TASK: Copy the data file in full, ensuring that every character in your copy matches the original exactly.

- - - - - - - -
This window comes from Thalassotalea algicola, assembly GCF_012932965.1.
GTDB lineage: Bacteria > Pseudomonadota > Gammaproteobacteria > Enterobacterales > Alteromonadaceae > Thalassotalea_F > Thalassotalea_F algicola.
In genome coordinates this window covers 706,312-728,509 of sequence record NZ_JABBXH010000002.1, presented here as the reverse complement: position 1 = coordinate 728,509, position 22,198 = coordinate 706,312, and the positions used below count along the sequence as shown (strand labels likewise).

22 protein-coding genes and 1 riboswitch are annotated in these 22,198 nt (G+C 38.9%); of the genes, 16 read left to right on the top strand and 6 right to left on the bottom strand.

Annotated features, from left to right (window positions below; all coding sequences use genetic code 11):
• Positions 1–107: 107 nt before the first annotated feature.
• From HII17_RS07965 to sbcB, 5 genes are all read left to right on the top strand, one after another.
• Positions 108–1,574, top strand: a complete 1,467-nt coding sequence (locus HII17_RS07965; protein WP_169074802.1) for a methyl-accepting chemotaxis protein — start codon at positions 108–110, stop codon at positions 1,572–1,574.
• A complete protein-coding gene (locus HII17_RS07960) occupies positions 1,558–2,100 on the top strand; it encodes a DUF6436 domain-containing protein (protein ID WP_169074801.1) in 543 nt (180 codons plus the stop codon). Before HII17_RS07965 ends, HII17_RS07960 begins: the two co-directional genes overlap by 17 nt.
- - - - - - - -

This window comes from Thalassotalea algicola, assembly GCF_012932965.1.
GTDB lineage: Bacteria > Pseudomonadota > Gammaproteobacteria > Enterobacterales > Alteromonadaceae > Thalassotalea_F > Thalassotalea_F algicola.
In genome coordinates this window covers 706,312-728,509 of sequence record NZ_JABBXH010000002.1, presented here as the reverse complement: position 1 = coordinate 728,509, position 22,198 = coordinate 706,312, and the positions used below count along the sequence as shown (strand labels likewise).

22 protein-coding genes and 1 riboswitch are annotated in these 22,198 nt (G+C 38.9%); of the genes, 16 read left to right on the top strand and 6 right to left on the bottom strand.

Annotated features, from left to right (window positions below; all coding sequences use genetic code 11):
• Positions 1–107: 107 nt before the first annotated feature.
• From HII17_RS07965 to sbcB, 5 genes are all read left to right on the top strand, one after another.
• Positions 108–1,574, top strand: a complete 1,467-nt coding sequence (locus HII17_RS07965; protein WP_169074802.1) for a methyl-accepting chemotaxis protein — start codon at positions 108–110, stop codon at positions 1,572–1,574.
• A complete protein-coding gene (locus HII17_RS07960) occupies positions 1,558–2,100 on the top strand; it encodes a DUF6436 domain-containing protein (protein ID WP_169074801.1) in 543 nt (180 codons plus the stop codon). Before HII17_RS07965 ends, HII17_RS07960 begins: the two co-directional genes overlap by 17 nt.